USDA identifies new cacao types during 2008-2009 collection expeditions in Amazon Basin of Peru; new flavors unique to region, could be marketed in the future like wine, by geographical provenance

Andrew Rogers

Andrew Rogers

Sep 26, 2011 – US. Dept. of Agriculture (USDA)

WASHINGTON , September 26, 2011 (press release) – New cacao types with unique flavors that are distinctly Peruvian have been identified by U.S. Department of Agriculture (USDA) scientists. These new flavors could one day be marketed like wine, by geographical provenance.

Agricultural Research Service (ARS) scientists at the agency's Sustainable Perennial Crops Laboratory (SPCL) and Systematic Mycology and Microbiology Laboratory (SMML), both in Beltsville, Md., and Peruvian collaborators found these new cacao plants during collection expeditions in 2008 and 2009 in the Amazon Basin of Peru.

ARS is USDA's principal intramural scientific research agency, and this research supports the USDA priority of promoting international food security.

The researchers found hundreds of new cacao tree samples during the trips. One of these, discovered by collaborators from Maranon Chocolate, was Pure Nacional, an old, very rare, and highly coveted variety that has garnered a great deal of interest from makers of fine-flavored chocolates. Chocolate is produced from cacao.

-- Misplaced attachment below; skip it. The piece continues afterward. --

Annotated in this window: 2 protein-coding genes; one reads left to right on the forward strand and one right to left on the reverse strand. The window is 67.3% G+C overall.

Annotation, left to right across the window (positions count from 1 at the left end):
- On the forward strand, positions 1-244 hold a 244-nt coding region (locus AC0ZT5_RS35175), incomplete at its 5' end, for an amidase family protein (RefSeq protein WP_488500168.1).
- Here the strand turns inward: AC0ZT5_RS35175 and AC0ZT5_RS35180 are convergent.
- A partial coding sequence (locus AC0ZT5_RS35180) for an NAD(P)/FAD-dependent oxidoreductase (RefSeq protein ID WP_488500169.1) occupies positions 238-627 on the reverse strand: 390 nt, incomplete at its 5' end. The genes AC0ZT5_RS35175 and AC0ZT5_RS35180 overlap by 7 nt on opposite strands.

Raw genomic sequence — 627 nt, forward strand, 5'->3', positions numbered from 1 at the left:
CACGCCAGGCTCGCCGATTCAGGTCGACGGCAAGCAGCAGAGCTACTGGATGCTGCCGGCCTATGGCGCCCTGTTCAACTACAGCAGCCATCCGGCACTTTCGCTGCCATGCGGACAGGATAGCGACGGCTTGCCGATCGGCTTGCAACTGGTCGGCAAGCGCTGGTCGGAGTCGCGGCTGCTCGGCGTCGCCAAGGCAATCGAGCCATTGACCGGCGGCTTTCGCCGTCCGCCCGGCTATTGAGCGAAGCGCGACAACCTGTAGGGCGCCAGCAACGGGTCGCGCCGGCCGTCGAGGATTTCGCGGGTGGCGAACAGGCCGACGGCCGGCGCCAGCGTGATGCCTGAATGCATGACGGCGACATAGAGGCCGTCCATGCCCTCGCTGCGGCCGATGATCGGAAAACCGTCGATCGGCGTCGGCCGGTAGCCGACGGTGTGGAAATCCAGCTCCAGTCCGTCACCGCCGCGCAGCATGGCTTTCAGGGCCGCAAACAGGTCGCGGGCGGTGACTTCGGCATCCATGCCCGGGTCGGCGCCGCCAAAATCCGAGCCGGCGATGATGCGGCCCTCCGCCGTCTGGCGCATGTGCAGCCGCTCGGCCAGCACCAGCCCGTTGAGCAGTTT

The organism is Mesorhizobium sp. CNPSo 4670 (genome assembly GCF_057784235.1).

This industry covets new and unique flavor sources. Usually, cacao trees are found along rivers, but these gems were found at a higher altitude than normal, and in Peru instead of Ecuador or Venezuela.

SPCL research leader Lyndel Meinhardt and geneticist Dapeng Zhang collaborated with the Instituto de Cultivos Tropicales (ICT), a research center in San Martin, Peru, to identify the new varieties of cacao. The researchers are studying 342 cacao specimens collected from 12 watersheds and categorizing the DNA of the specimens.

ARS and ICT are helping Peru create its own niche in the chocolate industry by working with San Martin's Oro Verde cooperative and Maranon Chocolate. Peru's tropical conditions—60 percent of the country is covered in tropical forest—make it ideal for producing cacao, and specialty chocolates.

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